Sarah Avery | EurekAlert!
Don't Give the Slightest Chance to Toxic Elements in Medicinal Products
23.03.2018 | Physikalisch-Technische Bundesanstalt (PTB)
North and South Cooperation to Combat Tuberculosis
22.03.2018 | Universität Zürich
Satellites in near-Earth orbit are at risk due to the steady increase in space debris. But their mission in the areas of telecommunications, navigation or weather forecasts is essential for society. Fraunhofer FHR therefore develops radar-based systems which allow the detection, tracking and cataloging of even the smallest particles of debris. Satellite operators who have access to our data are in a better position to plan evasive maneuvers and prevent destructive collisions. From April, 25-29 2018, Fraunhofer FHR and its partners will exhibit the complementary radar systems TIRA and GESTRA as well as the latest radar techniques for space observation across three stands at the ILA Berlin.
The "traffic situation" in space is very tense: the Earth is currently being orbited not only by countless satellites but also by a large volume of space...
An international team of researchers has discovered a new anti-cancer protein. The protein, called LHPP, prevents the uncontrolled proliferation of cancer cells in the liver. The researchers led by Prof. Michael N. Hall from the Biozentrum, University of Basel, report in “Nature” that LHPP can also serve as a biomarker for the diagnosis and prognosis of liver cancer.
The incidence of liver cancer, also known as hepatocellular carcinoma, is steadily increasing. In the last twenty years, the number of cases has almost doubled...
In just a few weeks from now, the Chinese space station Tiangong-1 will re-enter the Earth's atmosphere where it will to a large extent burn up. It is possible that some debris will reach the Earth's surface. Tiangong-1 is orbiting the Earth uncontrolled at a speed of approx. 29,000 km/h.Currently the prognosis relating to the time of impact currently lies within a window of several days. The scientists at Fraunhofer FHR have already been monitoring Tiangong-1 for a number of weeks with their TIRA system, one of the most powerful space observation radars in the world, with a view to supporting the German Space Situational Awareness Center and the ESA with their re-entry forecasts.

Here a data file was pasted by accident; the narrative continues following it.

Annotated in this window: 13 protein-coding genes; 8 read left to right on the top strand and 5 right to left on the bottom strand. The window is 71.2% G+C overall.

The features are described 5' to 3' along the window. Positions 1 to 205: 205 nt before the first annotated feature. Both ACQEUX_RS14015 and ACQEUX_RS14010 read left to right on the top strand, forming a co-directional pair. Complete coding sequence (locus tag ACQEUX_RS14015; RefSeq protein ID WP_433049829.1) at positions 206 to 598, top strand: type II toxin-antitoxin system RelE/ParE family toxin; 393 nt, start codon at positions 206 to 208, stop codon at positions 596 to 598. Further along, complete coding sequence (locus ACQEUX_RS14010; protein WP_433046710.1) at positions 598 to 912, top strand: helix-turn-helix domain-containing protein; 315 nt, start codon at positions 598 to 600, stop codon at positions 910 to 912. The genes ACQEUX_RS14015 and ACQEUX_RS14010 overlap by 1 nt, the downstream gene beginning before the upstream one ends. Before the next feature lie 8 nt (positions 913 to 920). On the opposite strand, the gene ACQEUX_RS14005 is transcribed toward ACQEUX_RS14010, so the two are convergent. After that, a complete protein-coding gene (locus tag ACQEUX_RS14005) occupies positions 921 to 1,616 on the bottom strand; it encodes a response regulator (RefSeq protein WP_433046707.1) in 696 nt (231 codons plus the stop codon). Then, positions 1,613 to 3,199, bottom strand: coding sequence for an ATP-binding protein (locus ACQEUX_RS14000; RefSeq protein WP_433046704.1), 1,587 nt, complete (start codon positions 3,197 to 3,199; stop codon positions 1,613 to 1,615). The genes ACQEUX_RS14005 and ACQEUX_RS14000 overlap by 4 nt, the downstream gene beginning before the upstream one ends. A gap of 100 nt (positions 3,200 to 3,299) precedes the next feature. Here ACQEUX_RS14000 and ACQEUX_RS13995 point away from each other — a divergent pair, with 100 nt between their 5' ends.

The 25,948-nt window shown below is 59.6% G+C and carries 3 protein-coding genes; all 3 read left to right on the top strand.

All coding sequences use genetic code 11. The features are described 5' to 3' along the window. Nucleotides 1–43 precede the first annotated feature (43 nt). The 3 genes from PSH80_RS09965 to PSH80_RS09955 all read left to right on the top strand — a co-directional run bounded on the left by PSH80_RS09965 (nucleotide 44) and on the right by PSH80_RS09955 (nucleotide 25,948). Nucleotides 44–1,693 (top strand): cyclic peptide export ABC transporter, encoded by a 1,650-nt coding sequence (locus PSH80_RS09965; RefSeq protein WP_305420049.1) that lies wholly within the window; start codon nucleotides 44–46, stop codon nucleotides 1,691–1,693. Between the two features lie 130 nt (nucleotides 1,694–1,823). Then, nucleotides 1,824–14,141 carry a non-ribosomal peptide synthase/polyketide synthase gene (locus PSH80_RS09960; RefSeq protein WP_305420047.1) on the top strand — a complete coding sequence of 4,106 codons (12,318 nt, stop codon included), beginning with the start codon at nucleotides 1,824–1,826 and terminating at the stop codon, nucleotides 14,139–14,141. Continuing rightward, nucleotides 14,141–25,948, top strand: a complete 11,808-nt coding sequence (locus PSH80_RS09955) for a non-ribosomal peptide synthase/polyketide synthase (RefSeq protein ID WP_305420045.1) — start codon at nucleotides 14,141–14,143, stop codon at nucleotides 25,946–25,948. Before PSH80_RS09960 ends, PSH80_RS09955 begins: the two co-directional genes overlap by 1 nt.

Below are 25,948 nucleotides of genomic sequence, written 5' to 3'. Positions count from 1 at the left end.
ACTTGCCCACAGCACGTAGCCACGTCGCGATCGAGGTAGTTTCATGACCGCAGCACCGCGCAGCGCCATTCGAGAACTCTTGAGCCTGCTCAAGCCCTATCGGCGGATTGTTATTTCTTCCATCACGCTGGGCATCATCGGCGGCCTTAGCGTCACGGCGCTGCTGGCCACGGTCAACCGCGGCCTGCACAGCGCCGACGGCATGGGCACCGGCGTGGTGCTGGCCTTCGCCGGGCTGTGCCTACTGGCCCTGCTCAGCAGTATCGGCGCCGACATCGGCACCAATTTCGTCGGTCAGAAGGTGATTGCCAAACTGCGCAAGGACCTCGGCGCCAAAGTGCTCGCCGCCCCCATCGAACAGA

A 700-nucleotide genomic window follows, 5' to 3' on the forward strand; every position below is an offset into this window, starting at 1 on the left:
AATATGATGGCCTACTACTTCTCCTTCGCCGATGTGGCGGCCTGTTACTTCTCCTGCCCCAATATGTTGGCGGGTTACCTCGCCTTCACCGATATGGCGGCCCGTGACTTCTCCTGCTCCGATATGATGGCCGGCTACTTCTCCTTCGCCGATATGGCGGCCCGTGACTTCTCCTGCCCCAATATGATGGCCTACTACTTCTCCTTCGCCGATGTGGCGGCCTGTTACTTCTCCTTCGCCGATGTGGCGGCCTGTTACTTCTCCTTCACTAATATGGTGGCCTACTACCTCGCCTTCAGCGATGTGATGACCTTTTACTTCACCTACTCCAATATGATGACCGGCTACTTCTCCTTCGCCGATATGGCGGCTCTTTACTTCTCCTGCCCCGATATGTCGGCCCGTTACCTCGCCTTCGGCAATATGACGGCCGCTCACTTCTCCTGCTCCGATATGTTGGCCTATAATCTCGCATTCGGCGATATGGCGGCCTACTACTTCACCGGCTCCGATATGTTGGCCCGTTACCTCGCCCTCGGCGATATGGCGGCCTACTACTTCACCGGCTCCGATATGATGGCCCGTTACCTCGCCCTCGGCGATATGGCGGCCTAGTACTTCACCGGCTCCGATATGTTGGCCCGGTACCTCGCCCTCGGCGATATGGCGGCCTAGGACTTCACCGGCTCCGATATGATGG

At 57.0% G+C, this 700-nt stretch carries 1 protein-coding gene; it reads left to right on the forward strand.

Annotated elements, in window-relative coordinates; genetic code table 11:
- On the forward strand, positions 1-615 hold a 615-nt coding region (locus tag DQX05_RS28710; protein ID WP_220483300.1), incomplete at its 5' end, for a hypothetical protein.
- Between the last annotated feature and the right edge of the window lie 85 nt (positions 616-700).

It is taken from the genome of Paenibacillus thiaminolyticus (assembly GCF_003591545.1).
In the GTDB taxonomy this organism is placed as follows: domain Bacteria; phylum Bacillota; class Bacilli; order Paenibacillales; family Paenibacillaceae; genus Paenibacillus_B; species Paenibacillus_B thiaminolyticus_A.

Following the loss of radio contact with Tiangong-1 in 2016 and due to the low orbital height, it is now inevitable that the Chinese space station will...
Fraunhofer Institute for Organic Electronics, Electron Beam and Plasma Technology FEP, provider of research and development services for OLED lighting solutions, announces the founding of the “OLED Licht Forum” and presents latest OLED design and lighting solutions during light+building, from March 18th – 23rd, 2018 in Frankfurt a.M./Germany, at booth no. F91 in Hall 4.0.
They are united in their passion for OLED (organic light emitting diodes) lighting with all of its unique facets and application possibilities. Thus experts in...
A new scenario seeking to explain how Mars' putative oceans came and went over the last 4 billion years implies that the oceans formed several hundred million...
23.03.2018 | Event News
19.03.2018 | Event News
16.03.2018 | Event News
23.03.2018 | Materials Sciences
23.03.2018 | Agricultural and Forestry Science
23.03.2018 | Physics and Astronomy